Themes and Meanings
James Purdy, one of the most skillful of modern American fiction writers, is primarily concerned with the enigmas of human relationships. Employing the grotesque, even gothic, but always credible elements that are a hallmark of his writing, he examines the relationship between human beings, often within one family. In “Don’t Call Me by My Right Name,” he dramatizes the relationship—acutely painful for both characters and readers—between Lois, a discontented middle-aged wife, and her husband, Frank. One of the abiding human dilemmas dramatized by Purdy in story after story is the lack of communication between people, no matter how close they may be in their relationships. The dilemma is here evident in Lois’s unwillingness to be called by her husband’s name and his inability to understand her objection. It is obvious that Lois yearns for the individuality that was hers before her marriage, when she was a professional woman with name recognition and an identity of her own, an identity as a woman rather than as someone’s wife. Her marriage to Frank has deprived her of this treasured identity and her sense of freedom, and the threat of what her husband may expect of a wife—including bearing children—complicates her responses.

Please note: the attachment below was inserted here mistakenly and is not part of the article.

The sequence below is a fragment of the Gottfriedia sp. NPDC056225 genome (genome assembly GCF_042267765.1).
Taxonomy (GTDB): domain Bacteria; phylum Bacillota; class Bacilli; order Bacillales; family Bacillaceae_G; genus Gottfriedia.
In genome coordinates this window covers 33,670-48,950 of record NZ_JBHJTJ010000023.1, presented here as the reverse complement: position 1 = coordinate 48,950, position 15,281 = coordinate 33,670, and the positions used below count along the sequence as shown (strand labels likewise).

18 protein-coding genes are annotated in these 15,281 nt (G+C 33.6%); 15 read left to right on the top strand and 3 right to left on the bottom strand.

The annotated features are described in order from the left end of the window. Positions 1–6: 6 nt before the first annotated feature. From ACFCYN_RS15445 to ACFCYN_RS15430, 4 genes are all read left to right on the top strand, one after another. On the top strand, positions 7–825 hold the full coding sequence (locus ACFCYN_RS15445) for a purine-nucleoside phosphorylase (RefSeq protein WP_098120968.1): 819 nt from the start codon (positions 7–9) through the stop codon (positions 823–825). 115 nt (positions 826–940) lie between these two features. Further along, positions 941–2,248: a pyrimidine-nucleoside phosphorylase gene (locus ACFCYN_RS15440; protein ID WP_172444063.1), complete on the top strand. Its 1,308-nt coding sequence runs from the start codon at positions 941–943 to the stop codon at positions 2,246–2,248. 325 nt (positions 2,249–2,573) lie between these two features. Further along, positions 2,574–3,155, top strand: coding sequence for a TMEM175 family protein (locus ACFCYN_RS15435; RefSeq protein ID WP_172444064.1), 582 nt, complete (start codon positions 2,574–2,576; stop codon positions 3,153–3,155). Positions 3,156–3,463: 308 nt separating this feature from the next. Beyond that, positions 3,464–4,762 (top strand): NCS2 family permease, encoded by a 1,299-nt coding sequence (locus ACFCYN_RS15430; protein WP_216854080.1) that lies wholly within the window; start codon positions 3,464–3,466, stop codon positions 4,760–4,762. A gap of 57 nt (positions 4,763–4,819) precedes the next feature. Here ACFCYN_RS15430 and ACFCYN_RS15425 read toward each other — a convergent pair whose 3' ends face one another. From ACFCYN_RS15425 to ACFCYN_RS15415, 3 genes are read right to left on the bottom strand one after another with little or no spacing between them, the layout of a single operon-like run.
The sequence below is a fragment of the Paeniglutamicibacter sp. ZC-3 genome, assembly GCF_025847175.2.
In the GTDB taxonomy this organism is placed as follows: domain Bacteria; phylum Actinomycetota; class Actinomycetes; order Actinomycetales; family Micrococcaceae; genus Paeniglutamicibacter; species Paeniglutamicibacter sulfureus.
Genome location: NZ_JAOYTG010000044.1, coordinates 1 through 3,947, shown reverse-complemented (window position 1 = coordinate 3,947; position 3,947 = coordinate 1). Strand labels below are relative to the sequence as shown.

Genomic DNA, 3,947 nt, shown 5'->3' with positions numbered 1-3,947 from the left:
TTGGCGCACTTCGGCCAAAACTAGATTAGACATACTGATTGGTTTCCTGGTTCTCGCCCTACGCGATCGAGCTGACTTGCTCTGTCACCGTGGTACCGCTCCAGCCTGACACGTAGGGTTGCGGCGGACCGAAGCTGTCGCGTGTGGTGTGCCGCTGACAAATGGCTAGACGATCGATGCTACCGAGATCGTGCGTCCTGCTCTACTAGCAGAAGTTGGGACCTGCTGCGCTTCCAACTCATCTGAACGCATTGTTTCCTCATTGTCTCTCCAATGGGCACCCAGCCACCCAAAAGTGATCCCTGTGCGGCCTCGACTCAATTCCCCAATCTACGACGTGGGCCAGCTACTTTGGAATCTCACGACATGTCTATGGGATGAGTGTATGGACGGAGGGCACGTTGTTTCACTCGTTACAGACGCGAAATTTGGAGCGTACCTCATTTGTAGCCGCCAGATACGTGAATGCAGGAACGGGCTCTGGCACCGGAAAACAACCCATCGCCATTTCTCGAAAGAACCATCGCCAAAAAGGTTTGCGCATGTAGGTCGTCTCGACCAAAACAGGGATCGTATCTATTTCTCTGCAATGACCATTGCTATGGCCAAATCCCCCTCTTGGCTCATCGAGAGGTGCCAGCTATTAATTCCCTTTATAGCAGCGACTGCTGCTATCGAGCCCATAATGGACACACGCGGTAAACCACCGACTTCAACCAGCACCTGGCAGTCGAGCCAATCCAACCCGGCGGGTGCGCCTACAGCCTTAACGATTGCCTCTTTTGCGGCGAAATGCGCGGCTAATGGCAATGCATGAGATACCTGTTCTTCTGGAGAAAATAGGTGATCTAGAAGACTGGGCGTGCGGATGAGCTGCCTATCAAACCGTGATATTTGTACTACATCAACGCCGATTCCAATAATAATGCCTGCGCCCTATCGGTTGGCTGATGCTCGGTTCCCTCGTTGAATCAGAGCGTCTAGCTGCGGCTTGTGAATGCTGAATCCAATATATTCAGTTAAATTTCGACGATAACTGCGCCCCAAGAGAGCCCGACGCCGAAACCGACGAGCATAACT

The lack of communication, the animosity that exists beneath the surface of many human relationships, is powerfully dramatized in this story. Set among a cast of strangers—all of them men, significant because part...
(The entire section is 429 words.)